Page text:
Meet the 'world's best bartender'
The man serving drinks behind the Bar Hemingway in the Ritz Paris is Briton Colin Field
The man serving drinks behind the Bar Hemingway in the Ritz Paris is Briton Colin Field, the world’s best bartender according to Forbes magazine. His name will appear in the next issue of France’s Who’s Who (probably the first barman to have the accolade) and after his efforts, bar staff are taking part in the Meilleur Ouvrier de France contest this year. We joined the likes of Bruce Willis in having our own cocktail designed by him
How does a Briton come to be the head barman? Were your predecessors French?
Yes, they were always Frenchmen. When I was 18, I wrote to the Ritz and asked if I could work for them and they sent a nice letter saying, “No, you can’t.” I presented myself at the door when I was 19, in a suit, but they said they were not looking for anyone. In my twenties, I started to make a name for myself. I won silver in the Scott Cup [for France’s best barman] and went in for the world title, in Italy, and came second again. That happened in five years of contests in England, France and Italy. They called me the Poulidor of the bar [after the French cyclist famous for regularly coming second in the Tour de France].
Where were you working before?
I did a short apprenticeship at a hotel in Bedford, then went to Paris and started in a small three-star hotel, before going to a four-star one, the Westminster. I got the position of bartender after a few months. Then I became assistant head bartender at the Scribe, a lovely hotel. I did a lot of competitions and I managed to scrape up enough money to attend hotel school. It was 17.00-2.00 at the Scribe, then 8.00 at the school. I was always late, but the teachers were very diplomatic about it.What was bizarre was that I was already second-best barman in France and assistant head at the Scribe, which is what you are supposed to attend hotel school to one day obtain. My teachers are in their eighties and they still come to see me and have a drink. Now I go into hotel schools myself to try to motivate young people.
How did the Ritz job come about?
They called me in 1993. I was manager of a bar and restaurant near the Moulin Rouge. They said they had been looking for me; they had this Hemingway space and didn’t know what to do with it.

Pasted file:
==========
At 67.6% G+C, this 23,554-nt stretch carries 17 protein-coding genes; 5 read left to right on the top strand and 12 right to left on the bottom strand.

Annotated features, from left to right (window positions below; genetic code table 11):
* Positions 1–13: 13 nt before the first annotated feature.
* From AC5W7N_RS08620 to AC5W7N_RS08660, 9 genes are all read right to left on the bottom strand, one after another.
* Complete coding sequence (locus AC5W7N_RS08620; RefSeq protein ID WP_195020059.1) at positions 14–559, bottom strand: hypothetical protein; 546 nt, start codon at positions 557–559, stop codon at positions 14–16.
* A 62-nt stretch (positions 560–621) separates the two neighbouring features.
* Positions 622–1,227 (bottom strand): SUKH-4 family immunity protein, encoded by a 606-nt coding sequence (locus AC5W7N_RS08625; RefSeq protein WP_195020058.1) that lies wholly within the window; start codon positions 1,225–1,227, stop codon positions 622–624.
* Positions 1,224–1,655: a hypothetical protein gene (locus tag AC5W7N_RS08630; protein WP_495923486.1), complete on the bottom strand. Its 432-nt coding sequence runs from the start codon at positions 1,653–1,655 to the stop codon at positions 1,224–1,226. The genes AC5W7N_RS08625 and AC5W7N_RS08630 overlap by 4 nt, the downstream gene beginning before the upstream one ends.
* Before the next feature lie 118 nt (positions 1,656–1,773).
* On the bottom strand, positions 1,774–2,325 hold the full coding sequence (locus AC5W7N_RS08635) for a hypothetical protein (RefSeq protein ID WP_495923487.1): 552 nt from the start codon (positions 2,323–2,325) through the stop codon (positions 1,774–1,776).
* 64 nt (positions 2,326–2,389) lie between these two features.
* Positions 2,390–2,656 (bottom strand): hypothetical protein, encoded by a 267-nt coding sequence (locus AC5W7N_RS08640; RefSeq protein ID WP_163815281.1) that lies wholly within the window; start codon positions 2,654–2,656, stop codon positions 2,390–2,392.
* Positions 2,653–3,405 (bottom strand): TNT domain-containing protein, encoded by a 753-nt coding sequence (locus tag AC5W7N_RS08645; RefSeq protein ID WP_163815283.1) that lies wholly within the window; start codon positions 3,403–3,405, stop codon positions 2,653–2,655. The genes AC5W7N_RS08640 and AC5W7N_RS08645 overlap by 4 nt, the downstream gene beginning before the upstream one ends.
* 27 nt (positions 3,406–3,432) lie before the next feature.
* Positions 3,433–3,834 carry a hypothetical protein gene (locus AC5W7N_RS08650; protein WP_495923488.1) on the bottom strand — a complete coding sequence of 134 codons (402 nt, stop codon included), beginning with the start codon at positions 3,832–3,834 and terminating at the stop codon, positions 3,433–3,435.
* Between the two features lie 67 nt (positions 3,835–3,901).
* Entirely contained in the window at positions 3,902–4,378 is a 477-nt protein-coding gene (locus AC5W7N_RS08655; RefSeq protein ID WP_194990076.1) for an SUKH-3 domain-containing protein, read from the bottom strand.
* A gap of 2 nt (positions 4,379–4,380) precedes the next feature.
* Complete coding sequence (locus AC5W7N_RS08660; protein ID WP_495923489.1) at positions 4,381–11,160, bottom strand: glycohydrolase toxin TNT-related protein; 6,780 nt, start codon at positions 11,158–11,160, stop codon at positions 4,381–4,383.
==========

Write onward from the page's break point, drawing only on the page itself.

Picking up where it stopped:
Originally, they weren’t offering a job as much as just asking my opinion. The ironic thing was I had been winning all these cocktail competitions, but they had pulled out my old CV and liked the fact I had an A-level in literature. They were thinking it would be a kind of library serving a few drinks, one gin, one vodka, one beer, one wine. The idea was to make it very Hemingway-esque. The bar dated from 1921 and had been the bar the author drank in. There had been a fantastic head bartender from the 1920s to 1970s, but after that people had gone less and less. Then it had closed and had been eternally under renovation.
We did an opening night sponsored by Havana Club and there were many people there (it’s been a phenomenon of the bar: in most places, if you want 100 people, you invite 150; here, you have to invite 50). When I saw everyone enjoying cocktails, I realised the public really wanted a cocktail bar at the Ritz and that the original idea was wrong. I spoke to the management and they said, “So be it,” and this is one of the most marvellous things that’s happened to me. From the next day, it was a real cocktail bar with all the bottles I needed: the greatest things, old Chartreuse, old Cognac... Inside a year, The Times called it the best kept secret in Paris and it was voted the best bar in France in 1996. It was a marvellous example of the Ritz’s flexibility. If they have confidence in someone, they will let them go for it.
And it has gone from strength to strength?
Yes, though I thought the smoking ban was a potential catastrophe, because this was the most famous cigar bar in Europe. People came from England and Switzerland to get their cigars. Fortunately before I committed suicide like Vatel [a 17th-century royal chef who killed himself after a delivery of fish did not arrive in time for a banquet], I realised the bar was still full, even without the cigars.
We used to have 20 or 30 people waiting outside every night to come in; now I have that on a Friday or Saturday, but fewer the rest of the week. I had a “capital” of clientele that kept us afloat.
What is special about French bartenders’ training?
It’s unique that you go to hotel school to be a waiter or bartender. It takes two years, plus one year of specialisation, whereas in England you can go for one year and then come out and start calling yourself a manager.
People here are trained to reflect and to be personalities, which to me makes French hoteliery the best and the most interesting. Maybe some people like everything to be clinical, “Yes sir, no sir, three bags full sir”, but what about a bit of personality, or a lot of personality?
Anyone will go back to a beautiful hotel once, but for the third time they go back for the people.
If you are going to make a cocktail, you must understand the man who made the alcohol. The average person measures the quality of alcohol according to the price, which is not necessarily right; you need to know who made it and why. Take a master blender such as Richard Patterson [of Whyte and Mackay], who makes fabulous whiskies on Jura. He is an artist and is trying to say things with his alcohol, trying to create an inherent quality of the island and balance between bitterness and sweetness.
Then you get people who work behind a bar for the summer and call themselves a bartender, and they grab this bottle he has been working on for 20 years (he’s devoted his life to it, like master distiller Willie Tait) and they rip off the top and mix it with pineapple juice and grenadine.